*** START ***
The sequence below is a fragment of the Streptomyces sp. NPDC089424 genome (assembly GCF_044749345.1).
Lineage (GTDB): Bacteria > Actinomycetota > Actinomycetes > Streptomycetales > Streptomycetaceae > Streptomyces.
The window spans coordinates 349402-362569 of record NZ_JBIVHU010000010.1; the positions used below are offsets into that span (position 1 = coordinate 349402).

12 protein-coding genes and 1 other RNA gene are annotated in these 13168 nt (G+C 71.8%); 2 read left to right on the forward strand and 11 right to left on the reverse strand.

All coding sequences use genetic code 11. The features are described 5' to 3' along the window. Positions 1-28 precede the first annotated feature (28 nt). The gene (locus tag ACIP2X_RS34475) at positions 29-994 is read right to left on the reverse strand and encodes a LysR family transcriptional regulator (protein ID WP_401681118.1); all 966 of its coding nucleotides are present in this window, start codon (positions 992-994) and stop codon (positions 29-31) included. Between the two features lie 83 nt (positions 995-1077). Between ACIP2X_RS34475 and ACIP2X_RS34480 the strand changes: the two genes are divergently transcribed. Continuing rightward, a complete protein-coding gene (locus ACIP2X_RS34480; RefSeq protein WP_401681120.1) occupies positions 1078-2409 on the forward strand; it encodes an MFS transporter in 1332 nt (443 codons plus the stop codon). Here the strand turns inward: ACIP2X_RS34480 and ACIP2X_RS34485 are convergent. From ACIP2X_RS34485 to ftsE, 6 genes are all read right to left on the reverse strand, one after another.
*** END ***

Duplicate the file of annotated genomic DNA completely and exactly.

The sequence below is a fragment of the Streptomyces sp. NPDC089424 genome (assembly GCF_044749345.1).
Lineage (GTDB): Bacteria > Actinomycetota > Actinomycetes > Streptomycetales > Streptomycetaceae > Streptomyces.
The window spans coordinates 349402-362569 of record NZ_JBIVHU010000010.1; the positions used below are offsets into that span (position 1 = coordinate 349402).

12 protein-coding genes and 1 other RNA gene are annotated in these 13168 nt (G+C 71.8%); 2 read left to right on the forward strand and 11 right to left on the reverse strand.

All coding sequences use genetic code 11. The features are described 5' to 3' along the window. Positions 1-28 precede the first annotated feature (28 nt). The gene (locus tag ACIP2X_RS34475) at positions 29-994 is read right to left on the reverse strand and encodes a LysR family transcriptional regulator (protein ID WP_401681118.1); all 966 of its coding nucleotides are present in this window, start codon (positions 992-994) and stop codon (positions 29-31) included. Between the two features lie 83 nt (positions 995-1077). Between ACIP2X_RS34475 and ACIP2X_RS34480 the strand changes: the two genes are divergently transcribed. Continuing rightward, a complete protein-coding gene (locus ACIP2X_RS34480; RefSeq protein WP_401681120.1) occupies positions 1078-2409 on the forward strand; it encodes an MFS transporter in 1332 nt (443 codons plus the stop codon). Here the strand turns inward: ACIP2X_RS34480 and ACIP2X_RS34485 are convergent. From ACIP2X_RS34485 to ftsE, 6 genes are all read right to left on the reverse strand, one after another.